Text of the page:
Home > Uncategorized > On the mend and rarin’ to go

On the mend and rarin’ to go

August 4. I feel like my foot, though somewhat better, still isn’t ready for the stress of any real hikes—though I have several in mind. I want to be sure I’m 100% when I get to Glacier National Park 5 days from now; I’ll continue to rest it today.

So this morning I settle about some mundane tasks: washing out my woolen hiking socks, charging the house batteries with the generator, checking tire pressures and oil level, gluing together the broken tail light lens on the trailer, etc. I remove the bicycle from its rack on the trailer ladder and take a spin through the campground which, at over 200 sites, is large. Probably at least 80% of sites are vacated every day and new campers move in. It’s a kaleidoscopic show.

Speaking of campers, I’ve walked down a row of parked cars at the visitor center and counted 18 before I see a duplicate state license plate (not many Texans here, I’m surprised.) There are copious foreigners: Germans, who tend to travel as couples or families; French, who do likewise; and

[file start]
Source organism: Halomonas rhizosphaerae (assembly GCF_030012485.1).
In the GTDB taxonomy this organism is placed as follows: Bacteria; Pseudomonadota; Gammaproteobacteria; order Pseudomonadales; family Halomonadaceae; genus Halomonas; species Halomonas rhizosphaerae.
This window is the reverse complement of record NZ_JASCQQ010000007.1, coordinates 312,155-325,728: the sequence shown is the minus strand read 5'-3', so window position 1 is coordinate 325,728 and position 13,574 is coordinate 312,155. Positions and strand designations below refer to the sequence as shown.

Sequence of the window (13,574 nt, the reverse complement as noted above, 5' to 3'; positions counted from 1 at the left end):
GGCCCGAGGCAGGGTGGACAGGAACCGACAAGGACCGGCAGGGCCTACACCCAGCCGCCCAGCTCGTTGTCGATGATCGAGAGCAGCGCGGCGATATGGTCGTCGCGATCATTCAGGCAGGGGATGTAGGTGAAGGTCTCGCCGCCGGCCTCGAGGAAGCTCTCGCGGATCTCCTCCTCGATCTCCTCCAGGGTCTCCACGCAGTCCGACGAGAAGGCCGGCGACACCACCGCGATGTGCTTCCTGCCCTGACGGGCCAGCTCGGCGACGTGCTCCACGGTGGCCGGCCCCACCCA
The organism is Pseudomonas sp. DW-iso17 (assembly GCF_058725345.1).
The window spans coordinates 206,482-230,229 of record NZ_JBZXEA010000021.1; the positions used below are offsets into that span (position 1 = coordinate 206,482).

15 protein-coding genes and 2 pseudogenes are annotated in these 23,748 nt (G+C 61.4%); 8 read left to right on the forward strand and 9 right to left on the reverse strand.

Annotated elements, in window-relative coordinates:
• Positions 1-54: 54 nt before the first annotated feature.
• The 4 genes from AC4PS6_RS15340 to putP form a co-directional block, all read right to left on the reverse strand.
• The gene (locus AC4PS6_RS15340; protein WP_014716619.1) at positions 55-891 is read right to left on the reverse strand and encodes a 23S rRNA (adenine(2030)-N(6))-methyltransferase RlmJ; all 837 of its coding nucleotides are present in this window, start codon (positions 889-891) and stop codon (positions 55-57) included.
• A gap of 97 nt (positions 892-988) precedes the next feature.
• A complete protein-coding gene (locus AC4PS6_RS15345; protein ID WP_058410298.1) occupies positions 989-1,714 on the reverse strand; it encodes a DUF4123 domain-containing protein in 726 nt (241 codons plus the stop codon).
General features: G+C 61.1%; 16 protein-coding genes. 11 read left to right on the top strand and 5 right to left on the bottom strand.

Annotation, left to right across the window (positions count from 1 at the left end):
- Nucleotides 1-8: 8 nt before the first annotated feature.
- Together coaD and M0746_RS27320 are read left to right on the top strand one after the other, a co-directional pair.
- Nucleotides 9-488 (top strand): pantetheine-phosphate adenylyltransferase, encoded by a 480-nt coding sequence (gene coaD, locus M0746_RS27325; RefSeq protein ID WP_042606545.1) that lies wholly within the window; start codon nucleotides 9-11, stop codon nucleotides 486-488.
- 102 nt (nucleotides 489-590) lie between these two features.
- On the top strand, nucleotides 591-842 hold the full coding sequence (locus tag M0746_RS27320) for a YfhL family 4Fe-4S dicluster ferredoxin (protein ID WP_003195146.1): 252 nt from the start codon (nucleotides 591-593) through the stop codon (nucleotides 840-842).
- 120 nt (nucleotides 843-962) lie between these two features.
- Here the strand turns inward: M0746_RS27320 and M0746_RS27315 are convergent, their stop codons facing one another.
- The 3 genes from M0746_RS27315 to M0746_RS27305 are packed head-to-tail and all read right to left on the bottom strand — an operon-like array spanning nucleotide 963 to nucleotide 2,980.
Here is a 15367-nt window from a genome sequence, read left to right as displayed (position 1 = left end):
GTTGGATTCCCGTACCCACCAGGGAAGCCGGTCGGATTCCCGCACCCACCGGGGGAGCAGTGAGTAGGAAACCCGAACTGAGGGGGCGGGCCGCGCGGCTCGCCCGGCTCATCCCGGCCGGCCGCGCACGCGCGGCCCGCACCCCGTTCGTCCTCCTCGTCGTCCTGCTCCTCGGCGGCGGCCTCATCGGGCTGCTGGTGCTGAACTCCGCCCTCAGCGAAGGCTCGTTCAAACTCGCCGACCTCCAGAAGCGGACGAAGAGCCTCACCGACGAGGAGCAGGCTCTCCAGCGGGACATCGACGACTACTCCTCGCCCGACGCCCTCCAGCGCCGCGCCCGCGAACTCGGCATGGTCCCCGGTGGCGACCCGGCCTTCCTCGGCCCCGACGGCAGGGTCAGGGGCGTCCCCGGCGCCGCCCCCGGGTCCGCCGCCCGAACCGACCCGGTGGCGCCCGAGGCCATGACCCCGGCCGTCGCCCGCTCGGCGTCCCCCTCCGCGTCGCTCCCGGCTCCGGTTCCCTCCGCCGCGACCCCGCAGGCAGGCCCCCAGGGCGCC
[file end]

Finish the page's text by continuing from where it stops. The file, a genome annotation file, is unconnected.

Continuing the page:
Gibbon Falls

Japanese—lots of Japanese—who mostly move in herds like bison. Oh, and lots of motor-bikers, who represent a subculture of their own and also exhibit a herding instinct, sometimes migrating in groups of 40-50. I hear British and Australian accents, as well as Arabic and some Eastern European languages. Probably Chinese and Korean, too, though my ear can’t distinguish them.

But I veered off topic again. I build a large salad for late lunch, enjoy a short siesta, then decide to make a quick drive to Gibbon Falls, about six miles up the road. Turns out the falls are nice, but rather average for this part of the country. I drive a bit farther to Firehouse Falls but at 84 feet they’re in the same category as Gibbon—pretty but unspectacular.

My gimpy foot is feeling a lot sturdier by this evening, so tomorrow I plan a hike to Fairy Falls. We’ll see how it goes.

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